14 WHERGOLAND RE-OPENING. Visit of Rev. W. Younger. Our church at Thurgoland, Barnsley First Circuit, Was re-opened after renovation and electric light installation on Saturday, January 20th. The doors were formally opened by Mrs. Raymond Swift, after which the Rev. W. Younger preached a powerful sermon to a full church. Mr. Hugh Matthewman, of Oldham, a former scholar and school superintendent, presided. Tea followed, and in the evening Mr. Younger lectured on " Is Life Mainly a Matter of Luck?" Mr. Tom Croft, of Manchester, another old friend, "presiding. Mrs. W. Pickering (Stocksbridge) was the soloist. Many old scholars and members rallied for the event. On the Sunday afternoon a musical programme was given by Miss Dorothy Wordsworth, A.L.C.M. (soprano and solo pianist), Miss Mary Egan (elocutionist) and Mr. Donald Wordsworth (violin). Mr. and Miss Wordsworth are grandchildren of Mr. and Mrs. J. J. Olixby, renowned for hospitality to preachers, and now living on the East Coast. Coun. T. J. Brooks, M.B.E., J.P., of Castleford, who presided, is another Thurgoland man, and preachers retain happy memories of his saintly old mother of beaming countenance. Mr. Percy Morris, who gave an address, is a trophy of grace. Once a village publican, he now rejoices in the message of the Gospel. The services were a great success spiritually and financially, 35 being raised free of expense. Mr. Armitage has worked devotedly as secretary, and Mr. Elliot, a descendant of the poet and singer of that name, his wife and little Barbara, have also rendered fine service. THE PRINCE'S CALL. The Prince of Wales's " Call to Service " has had an immediate and widespread backing. The Archbishop of Canterbury appeals to the clergy and leaders of young people's organisations to see that the call reaches those among whom they work. Dr. Scott Lidgett speaks for the Free Churches, that they may be trusted to do all in their power to further it. Cardinal Bourne, for the Roman Catholic Church, cad Dr. Hertz, the Chief Rabbi, for the Jewish community, also give it their whole-hearted support. " Preparation for life's task, and hard work at that task, says Dr. Hertz, must in the future be far more the universal rule." NATIONAL PROVINCIAL BANK. This Bank made a net profit last year of 1,747,007, against 1,930,854 for the year Shareholders received a dividend of 16 per cent. for the year. Sir Harry Gcechen (the chairman) said that the number of customers during the year had shown a satisfactory increase, and the Savings Department had continued to show satisfactory progress. When the poor old country is supposed to be on the rocks, it was good news to be told that some people were able to save. B.B.C. Manuals. A batch of well-produced manuals relating to current Broadcast Talks series includes a number prepared for the broadcasts to schools. Sir Walford Davies has prepared that for his Music Lessons, with full musical illustrations. Others are World History, Tracing History Bachwards, Life and Work in the British Isles, Rural Science, Early Stages in French, Your Body Every Day-all these well illustrated-and a syllabus of the Talks for Older Pupils. These are obtainable at the uniform price of one penny. A new handbook on the Modern Art section of the comprehensive series, " The Changing World " (5d.) is both useful and artistic, with a number of excellent photographic reproductions of modern architecture, sculpture, painting, etc., on art paper. The February Boy's Own Paper (1s.) has an exciting cover and equally exciting contents. Stories include a mountain adventure, a Scout's adventure and a tale of wild Africa; while there is the usual sprinkling of hobby articles. Hard on the heels of the bicentenary of Cowper's birth fellows the centenary of Crabbe's death. Contemporary in an age which boasted a select literary coterie, choosing subjects akin, yet how different was their treatment of the themes! It is doubtful if these men ever met. Both were men of - genius, with religious instinct, lovers of rural scenes and observers of humanity, particularly of humble life, even' assisted by the ' same generous patron of literature, Thurlow, Lard. Chancellor, and school-fellow of.cowper. Wherein, then, lies the ;Talon for the warmth with which Cowper is honoured while Crabbe is forgotten, and, is- little more than a name of a late eighteenth century poet? George Crabbe's early hardships shadowed his adult years. The son of a saltmaster at Aldeburgh, Suffolk, meagrely educated, he overcame these deficiencies by dint of his Own laborious efforts. Failing to make a livelihood in surgery, to which he was apprenticed, he took his literary courage in both hands, came to London, and got a volume of poems issued by a publisher who failed shortly after. Thus robbed of the rewards of his industry, he continued to write, secured the patronage of Edmund Burke, and later of Thurlow, took Holy Orders, and returned to his native parish of Aldeburgh as curate. While chaplain to the Duke of Rutland at Belvoir Castle he brought out The Village, and when he was presented with two small livings in Dorsetshire, married his fir. love, Miss Rimy, after eleven years' courtship. On the death of her uncle, ten years later, he inherited a moderate fortune, which enabled him to pursue his clerical work unhampered by financial worries. But for twenty-two years he published nothing, and it has been suggested that the need for funds to send his son to the university led to his re-appearance in print in 1807 with the Parish Register, followed by The Borough, and later by Tales in Verse, for which Murray, the publisher, paid him 3,000. When he died he was in his 78th year, and had been vicar of Trowbridge, Wilts, nearly fifteen years. At various times he had come into conflict with the Methodists, and in his earlier livings had net out definitely to oppose them, yet his relations with them improved with the course of time, and at his death all the Dissenting ministers of the place followed him to his grave. Crabbe is little read in these days, and is practically unknown to the present generation. He painted humble rural life with complete faithfulness, and often wearisome detail, and his stories sometimes repel by their poignancy. They lack the warmth and fervour, and certainly the humour, of Cowper. Yet THE METHODIST LEADER: George Crabbe. THE POET OF HUMBLE LIFE. IN MEMORIAM. Mai Charlotte Hall. Tragic circumstances attended the pass ing of this devoted member of our Cottingham Church, Hull Seventh Circuit. For fifteen years she Was a Sister at the Hull Tuberculosis Sanatorium, doing persistent night duty for twelve years. Returning to her room, her clothes caught fire, burning her to severely that she died a few hours later. She was loved by staff and patients. Her devotion to het- task, her patience and courage, bring en appalfing sense of loss. She gave herself unstintingly to the alleviating of human suffering. Regular in attendance, worship was to her a joy and inspiration. Generous to the point of ardent sacrifice, her loving spirit had its secret in her love for Jesus Christ. The missionary cause has lost an enthusiastic supporter in this loyal member of the Hull Central Auxiliary. Her association with our Church was lifelong. She was the second daughter of the late Rev. A. C. Hall. After a brief service at the Sanatorium and in our Cottingham Church, conducted by Res, P. Holmes, her body was laid to rest in Cottingham Cemetery. (Died February 3rd, 1832). Crabbe's works will well repay perusal in this centenary period. Charles Jam. Fox and Sir Walter Scott were comforted in their last hours by his verses, and -Thomas Hardy acknowledged their influence on his writings.. In Letter IV. in The Borough, in which he describes " Sects and Professions in Religion," Crabbe describes the Methodists and their divisions The Calvinistic these, Or. Arminian those; With Wesley some remain'd, the remnant Whitefield chose. Of Wesley's followers he writes later on : This is the ancient stock by Wesley led; They the pure body, he the reverend head. All innovation they with dread decline, Their John the elder was the John divine. _That,his attitude softened and sympathy superseded satire is indicated by one of his later poems, " Sit- Eustace Grey," a mad-house scene, in which the distracted knight at last finds peace, and certain stanzas inserted as a specimen of the preaching through which he was saved are sometimes used as a hymn : Pilgrim, burden'd with thy sin, Come the way to Zion's gate, There, till Mercy let thee in, Knock and weep, and watch and wait. Knock!-Ile knows the sinner's try! W loves the mourner's tears; Watch I-I or saving grace is nigh; Wait,-till heavenly light appears. Hark I it is the Bridegroom's voice: Welcome, pilgrim, to thy rest: Now within the gate rejoice, Safe and seard, and bought and blest I Safe-front all the lures of vice, Seard-by signs the chosen know, Bought-by love and life the price, Blest-the mighty debt to owe. Holy pilgrim! what for thee In a world like this remain? From thy guarded breast shall flee Fear and shame, and doubt and pain. Fear-the hope of Heaven shall fly. Shame-from glory's view retire, Doubt-in certain rapture die, Pain-in endless bliss expire. S. J. TURNER. Mr. E. R. Bullivant. The Sheffield Petre-street Circuit has suffered a great loss in the death of Edward Richard Bullivant on January 23rd, in his eightieth year. Since his coming to Sheffield 56 years ago he has given faithful service. He was en active member at the Petre-street Church, where for some years he was associated with Mr. G. Frost in superintending the Sunday-school, and was always interested in helping young people. Then in the hour of need he went to Grimesthorpe, and held most of the official positions, through dark days keeping steadfastly to his post. It is difficult to estimate what Grimes thorpe owes to him and his wife. He was respected by everybody as a fine Christian worker. The Rev. T. Holden, of Norton Parish Church, shared with the Petrestreet minister a service in the home prior to the cremation et the City-road Crematorium on January 27th. Many people gathered at Grimesthorpe on Sunday tarsi memorial service, which was a fine tribute to the consistency and worth of Mr. Bullivant's work and character. G,sMelYna.!h7paoetriraenriV,IL, 31:3 FEBRUARY 4, T932,r THE "LEADER" POST. BAG. HYMNS IN USE. Sta.-In our Staines-road Church, Hounslow, of the last 391 hymns sung 216 were from the Hymnal and 176 from the Supplement. Of those from tho Hymnal, Nos. 589 and 769 were sung four times, 156, 305, 972, 796, 754 and 462 thrice. From the Supplement, en easy favourite was No. 19, eight times, 57 and 96 six each, 199, 160 and 35 five times, 209, 218, MI, 4, 1, 16 and 262 thrice. As on many of the "old stagers.' were never sung at all, there is every justification for the deletion of a large number of them from the new hymn book.-yours, etc., F. A. B. GletaoWd CYCLING AND HEALTH. Sta,-In these days when the germ of influenza is abroad amongst us, there is a message for all in the news that the King of Denmark has been ordered by his doctor to go in for cycling. The bicycle has been truly described as Britain's best health resort, and, in regard to influenza, that tribute is just in three respects. The exercise of cycling not only tones up the system against an attack, it is en agreeable aid to convalescence. Not least important, the bicycle, if used to go to and from work, necessarily isolates its rider from the ever present risk of the infection to be met in every 'bus, tram, and train. I myself have been a cyclist for twentyseven years, and only twice have I been caught by 'flu, and that was directly from a patient. I ascribe a large amount of my health to my cycling, and I ride 75 miles every week in the winter and 125 miles in the summer.-yours, etc., " MEDICO., SELF-DENIAL FOR MISSIONS. Fifteenth List. Glascote (S.S.), 13s. 7d.; Brighton (5.5.), 1 2s. ld.; Carlisle (Members), 3 8s., Carlisle (S.S.), Ll 6s.; Carlisle (W.M.A.), 16s., Midsomer Norton (W.M.A.), 4s. 11d.; Walkden (S.S.), 4.; Walkden (W.M.A.), 10s. 9d., Wymondham (S.S.), 9s. 10d.; Hull Third (Members), 2 Os. 10d., Swindon First (Members), 111s. 6d. ; Swindon First (S.S.), El 5s, 8d.; Bury Second (Members and S.S.), Li I Scholastic Successes. I NOTICE.-Te sham far is of taw natl. I. 2a. for a wards, prataid. We offer our hearty congratulations and good wishes to the following: Matriculation. Nancy Clennell, daughter of the Rev. John Clennell, and a teacher in our Spennymoor Sunday-school. (Aid. Wraith County Secondary School). Oxford Local. Marian Madelene Jones, (16), greatgranddaughter of Mr. John Savelcer, of Eardisley ; with third-class honours and distinction in all subjects. (Matriculation standard). Accountancy. Rupert K. Ayre, son of the Rev. Geo. and Mrs. Ayre (African Missionary Sec.), final exam. Institute of Chartered Accountants. Cecil N. Bocock, son of the late Rev. E. Bocock, of " Heath Crest," Rostestonroad, Burton-on-Trent, final exam. British Association of Accountants and Auditors. ACKNOWLEDGMENTS. Rev. J. E. Gilbert, South East London Mission, desires gratefully to acknowledge the following A. G., St. Leonard, 5s.; A Methodist Reader, Chester, 2s. 6d.; A. D., Dundee, 2s. 6d.; L. F. R., 6s.; and Mary and Judy, toys; Anon., 2s. and box of okl Christmas cards; S. C. B., 2s. 6d.; An Old Age Pensioner, Eston, ls. ; Anon., 2s. 6d.; W. Greenaway, 2s. 6d.; A Widow and Old Age Pensioner, Pontrilas, 9s.; R. J. B., 3, 6d.; Anon., for the Waifs' Festival, 10s. 6d.; Overseal, for the Men's Supper, 5s.; R. F., 1s.; Anon., 2s. 6d.; Children's Mission, Waifs' Festival, 2s. 6d.; A Pilgrim, bound for glory, 10s.; In His Nerve, LI.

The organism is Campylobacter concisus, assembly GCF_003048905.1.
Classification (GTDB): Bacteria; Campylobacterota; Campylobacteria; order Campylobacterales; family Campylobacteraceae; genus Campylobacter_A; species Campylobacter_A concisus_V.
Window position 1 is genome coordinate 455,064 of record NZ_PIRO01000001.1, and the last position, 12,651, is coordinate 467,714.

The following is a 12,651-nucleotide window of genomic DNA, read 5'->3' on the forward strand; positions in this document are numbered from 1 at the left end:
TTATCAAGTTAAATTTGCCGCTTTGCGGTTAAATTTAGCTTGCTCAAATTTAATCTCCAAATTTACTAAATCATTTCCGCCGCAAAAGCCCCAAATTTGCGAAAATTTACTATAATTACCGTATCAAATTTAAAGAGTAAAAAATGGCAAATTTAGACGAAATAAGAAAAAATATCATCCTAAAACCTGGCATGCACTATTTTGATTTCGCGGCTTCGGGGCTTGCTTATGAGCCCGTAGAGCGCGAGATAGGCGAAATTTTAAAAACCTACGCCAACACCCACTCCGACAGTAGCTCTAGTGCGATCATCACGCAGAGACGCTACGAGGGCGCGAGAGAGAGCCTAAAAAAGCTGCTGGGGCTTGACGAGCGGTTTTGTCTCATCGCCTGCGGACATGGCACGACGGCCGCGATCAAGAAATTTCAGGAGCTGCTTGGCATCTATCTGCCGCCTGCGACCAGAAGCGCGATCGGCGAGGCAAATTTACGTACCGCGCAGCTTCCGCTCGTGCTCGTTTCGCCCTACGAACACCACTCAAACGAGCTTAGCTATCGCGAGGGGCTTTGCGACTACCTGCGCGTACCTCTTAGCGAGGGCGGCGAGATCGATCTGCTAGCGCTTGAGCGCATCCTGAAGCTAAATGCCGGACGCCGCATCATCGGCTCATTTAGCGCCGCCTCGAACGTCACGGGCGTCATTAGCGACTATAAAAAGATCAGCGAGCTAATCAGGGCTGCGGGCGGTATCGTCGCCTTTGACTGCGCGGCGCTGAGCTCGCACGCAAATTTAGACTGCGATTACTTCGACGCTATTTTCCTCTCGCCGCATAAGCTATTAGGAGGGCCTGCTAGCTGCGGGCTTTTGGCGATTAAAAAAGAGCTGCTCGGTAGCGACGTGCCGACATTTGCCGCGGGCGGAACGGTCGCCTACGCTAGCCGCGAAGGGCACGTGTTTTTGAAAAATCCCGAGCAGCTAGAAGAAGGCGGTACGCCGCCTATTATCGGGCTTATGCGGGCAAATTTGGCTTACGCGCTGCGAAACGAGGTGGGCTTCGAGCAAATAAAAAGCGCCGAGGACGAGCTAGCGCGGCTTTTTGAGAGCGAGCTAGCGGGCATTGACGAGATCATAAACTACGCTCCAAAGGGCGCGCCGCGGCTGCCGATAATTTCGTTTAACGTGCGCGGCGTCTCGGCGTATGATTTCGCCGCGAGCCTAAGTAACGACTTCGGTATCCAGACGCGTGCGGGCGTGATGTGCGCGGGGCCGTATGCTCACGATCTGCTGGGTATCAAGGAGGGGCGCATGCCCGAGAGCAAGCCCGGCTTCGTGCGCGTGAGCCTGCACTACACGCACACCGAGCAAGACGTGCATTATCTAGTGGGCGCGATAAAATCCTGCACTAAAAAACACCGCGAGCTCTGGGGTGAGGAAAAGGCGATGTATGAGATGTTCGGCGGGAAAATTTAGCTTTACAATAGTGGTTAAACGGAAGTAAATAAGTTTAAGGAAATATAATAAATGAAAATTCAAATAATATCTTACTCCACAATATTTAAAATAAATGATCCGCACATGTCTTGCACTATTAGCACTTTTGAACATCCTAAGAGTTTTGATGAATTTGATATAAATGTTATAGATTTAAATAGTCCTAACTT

15 FEBRUARY 4, THE METHODIST LEADER. 79 Sunday School Lesson. Jesus. Leader of Men. (1). The Leader Launching His Campaign. A Fisherman Evangelist. GOLDEN WEDDING. A MODERN BETHESDA. By Thomas Jackson. A provincial Primitive Methodist having heard of Whitechapel Mission's work for Mr. and Mrs. IV. Long, of Shcring- five miles to take an evening service at " down-and-outs," came to see at first Matthew 4: Feb. 14. ham, have just celebrated their golden one of our village causes. Lives such as hand the work. After seeing the By Rev. W. E. Ferndale. wedding. Willie Long, as he is ale, his (and there are many such in Norfolk) evidences free meals for the destitute, tionately called, is known throughout have made rural Methodism in this area aid for discharged prisoners and ex- Galilee, the Belgium of Palestine. If Norfolk es the Fisherman Evangelist. the virile, lasting thing that it is. Thank Borstal eases, first offenders, destitute you look at a map of the Holy Land, Commencing life at eleven orphan lads and other phases with much with its provinces marked as in the time years old as a cabin boy, appreciation, he said "'Phis is a of Jesus, you will notice that Galilee is the sea has claimed him for modern Pool of Bethesda for moral and in the north, with Judea in the south 63 years. In that time he social impotent folk." Last week 431 and Samaria in between. Now turn to had done much life-boat homeless men had free night shelter, and a map of Canaan es it W. divided service. For 49 years he 1,000 free meals were supplied to the amongst the tribes, and you will observe has been a local preacher destitute. After taking the see: ice on a that the Galilee of New Testament times in our Church. It was by recent Sunday evening at Brunswick had been in earlier centuries apportioned the inspiration of the Rev. Hall, the Rev. J. 'F. Barkbv addressed to Naphtali (nearest the -Lake) and tee J. Johnson that he first Si " down-and-outs " do the shelter. Zebulun (nearest the Mediterranean). undertook mission work. When the question was asked, " How Being border land and also fertile, this His initial call was to St. many of you are ex-service men? " upwards of 60 hands went up. part of Palestine had been often invaded. George's Hall, London, It felt the heavy hand of Benhadad, with two other Sheringham Our correspondents include not only King of Syria (I. Kings 15:29). Many fishermen, Tony Craske magistrates, probation officers and social of its inhabitants were taken away captive during the campaigns of Tiglath- and John West. This mission was so successful that ters. Some of our ministerial brethren reformers, but Primitive Methodist minispileser, king of Assyria (II. Kings many calls followed, and commence their epistles, " I am sorry to 15: 29). The natural result of repeated for the last 20 years he has trouble you in respect of the following conquests was the coming of many devoted several weeks a distressing case." We hope they will foreigners and the growth of a cosmoyear to evangelistic work spare themselves any sorrow by remembering that it does not occasion us politan population; hence the term in London and many of the " Galilee of the Gentiles," The parallel shires. He has addressed trouble, but affords us a welcome opportunity to redeem and save such as are with Belgium, the cockpit of 'Europe, great congregations a t will be obvious to anyone who does but Whitefield's Taber nacle exposed to peril and crime. The superintendent of a South Coast circuit last think of Waterloo in 1815 and of Ypres during Syhester Horne's in Galilee, like Belgium, often ministry, and at Spurgeon's week wrote " I want you to help me devastated and given up to the sword, Tabernacle, and has included in his congregations in the case of a boy, a scholar of our had known all too frequently the misery Sunday-school, aged 15, employed recently- as an errand boy; his father is of desolation. Its people had walked in many distinguished darkness and had dwelt in the land of preachers. When Dr. bedridden, having had both legs amputated through gangrene. There are eight the shadow of death. Jowett heard hint, he was An Ancient Prophecy Fulfilled. Our children, two of whon, are working for much impressed, and entertained him for the day. In first gospel is particularly interested in small wages; otherwise the family subsists on relief allowance. They live in showing how Jesus fulfilled old-time predictions and answered to the descriptions two terrible rooms, and the mother, once spite Si his 73 years, he is still active. Recently he found in the Old Testament. Some a very decent woman, seems to have become addicted to drink. This boy has, shared a service with Dr. think that before the Gospel was written Norwood, of the City there had been compiled a Bonk of Testimonies, or list of Old Testament pro- MR. and MRS. WILLIE LONG. ing tendencies; he was in trouble for during the past two years, shown thiev- Temple, and on Sunday last preached at our Sheringphecies, that seemed splendidly applicable stealing a postal order, brought up this ha. dhsutrienhcri.inn to Jesus. Dr. Vincent Taylor states that hnee,,,trodrsnings, zintgh 1 God hfoir, ts,tpael warts such as NA,Ilia.v.1..osn.g. morning before the Juvenile Court, and much C collections of this kind undoubtedly I put in a plea for him to sate him being existed in the third century, and they sent to Borstal Institution. The magistrate agreed to my request on condition would certainly have been of the greatest ` :11=6 value in first century controversies with that he was placed on probation and that Jewish opponents. Some years ago Dr. MARGARET HARWOOD'S COLUMN he could be got into a Home. I mentioned your Horne for Boys, which was Burkitt suggested that such a collection was actually made by the apostle known to the probation officer. It was Matthew. In any event, the early Christians saw Isaiah 9 2 receive signal and receive any letters from my correspon- Again and again strength came to me you to receive him." We have only one There has been no time yet for me to My pain and my fear passed, and I slept. agreed that I should write you and aslc gracious illustration when Jesus took up dents concerning the news I conveyed in through my mother's glorious example; answer to such letters, and that is, His headquarters at Capernaum, in my last column. Since I wrote that sty through the kindness of those nearest to " Send the boy along." Galilee of the Gentiles. Once earthly mother has been delivered by the kindly me; through friends, and last, but not One half of the world, it is said, does kings had invaded that territory, bring- hand that we call Death. The last thing least, through the encouraging letters not know how the other half lives. I am ing darkness and disaster. 'Now the I wish to do is to talk about myself or that come to me through this column. of the opinion that 5 per cent. of church long-promised King comes to set up His my own affairs, but I know that my How could I fail people who told me that members fail to realise what the housing empire, and brings with Hint light and readers wild be helped by my experience. they were loolcing weekly for my messages? Listen to these, from people who mother and eight children, three in their conditions in the slums invoke. Father, life. During the long months of suffering A Lakeland Centre. If Capernaum is knew nothing at the time of writing of 'teens, all living and sleeping in two which my mother endured with a cheerful courage that was an inspiration, she to be identified with the modern Tell "y t sorrow : wretched small rooms! HOW easy for Hu., it was close to the northernmost F. M. says " With thanks that such children to grow up immoral and was constantly concerned lest I should point of the Lake of Galilee. There a person as Margaret Harwood exists." criminal under such conditions 'The be unable to write this column. " Can Jesus resided and taught. As in England, Keswick, by the side of Lake I appreciate your attitude towards the in slums are known only to those who I. T. you get your work done for the LEADec writes : " May I say how much difficulties surrounding evangelistic efforts this week? " she would ask, and she Derwentwater, has attracted thousands many topics that are discussed, and your have practical acquaintance with thorn. was always delighted when I said that to its Conventions for the deepening of open commonsense way of dealing with I would say to brother and sister slum I could. I am glad and thankful to know the Spiritual Life, so to Capernaum came deeper matters. God bless you." labourers in primitive Methodism Toil that I have been able not to miss one people flocking from far and near to hear Another correspondent Sa, S : " With a on. Keep the waters of Bethesda Pool week, and now, between the day of my this wondrous Teacher. We must not family of young moderns I have found stirred up, and some impotent ones will mother's passing and her burial, I am allow the healing work of Jesus to your column most interesting and helpful." be healed. still able to go on. I am telling you this obscure the attractiveness of the preaching of the Master. Skit souls needed G. W. G. says : " Your column helps for the sake of those amongst you who are passing through dark days. Strength cure as well as diseased bodies. The me to carry on." LIGHTING CEREMONY. came to my mother, and to me greatest hunger is the craving of the " A Minister's Wife " says " I am from the Source of all spiritual strength. On January 28th the installation of spirit for divine truth. grateful to see that one person under This isn't just talk; it is literal, absolute electric light in our Woodston Church, The Magnetism of the Master. Of the stands the difficulties of our lives." fact. At times when I saw my mother Peterborough Second Circuit, was consummit.] in an interesting ceremony, four men who at a word deft boats and G. M. T. Thank you for your suffer torture my faith was shaken and nets and livelihood to follow Jesus, three column in the LEADER. It always has a I rebelled her faith was never shaken, the light being formally switched on by had already had some lellowship with helpful message and often seems to have nor did she rebel but I heard a voice Mrs. J. Richings, a member of over 31 Him (John 1), and all four would have been written especially for me." that said, " Be still and know that I am years' standing. Mrs. Richings expressed been frequent listeners be the Lord's discourses in Capernaum prior to this great with great interest every week, and appre- M. E. writes " I read your column God," and again, " Thy shoes shall be her pileasure in a neat little speech. The iron and brass, and as thy day is, so Rev. A. Goodaere gave a brief address. day. There had been a process of preparation, but finally came the crisis of This is the sort of message that has tributed solos, Mr. F. W. Richings preciate it very much indeed." shall thy strength be," and I was strong. Mrs. F. W. Richings and Miss Bird con- full decision. Were they willing and One night, as I tried to rest beside a helped me to carry on through six long siding at the organ. Mr. J. Richings, ready to surrender all and abandon everything to be disciples or learners of the slept, I thought of my correspondent, I have a long, kindly, interesting Tyers, the treasurer, in thanking donors wide-open window whilst my mother months. Trust secretary, presided, and Mr. W. Teacher and to he vassals of the King? Y. F., who finds such consolation in letter from a minister about what I said and helpers, was able to announce that When the call carne they sprang forward, 'Nature. My mother had passed through last week concerning dancing, cards, and the expense would be fully met. The glad to seize it. Does the Master so a day of agony, and I wondered how so on. Next week I hope to deal with Doxology terminated the proceedings. fascinate us and our scholars that we areequally eager to respond to His lead as suffering. It was a wonderful, perfectly understand if I write no more this week. much longer I could endure to see her that. Meanwhile you will ail forgive and He from time to time inaugurates any quiet night, with a bright moon. As I Please send your stamped, addressed The latest booklet in the Epworth modern campaign? sat there in agony that only those know envelopes to Margaret Harwood, c/o the Press Broadcast series is The Strength who have seen a dear one suffer, there Msrnootsr Lt:tst:e, 17, Farringdonstreet, London, E.C.4. of Christian Confidence, an address The Mildmay Challenge (6d.) is a new came the very tiniest breeze, so soft, so broadcast in December last by the Rev. Leslie D. Weatherhead, M.A. It is quarterly publication of the World Eva, gentle, that it could only be called a gelisation Trust..Articles in the first breath. Gently and tenderly it passed based on Phil. 4, 13. The full order of service, with prayers, is appended. The number relate the story of the Mildmay over my face from brow to chin. Only The Strength of Christian Confidence. ',rice is &I., Is., or 2s. 6c1., according to Conference Centre and put the challenge a breeze, some folk would say; may be, By Leslie D. Weatherhead. (Epworth binding. of world evangelisation in our time. but to me it was verily the hand of God. Pies, aid., Is. and 2s. &I.)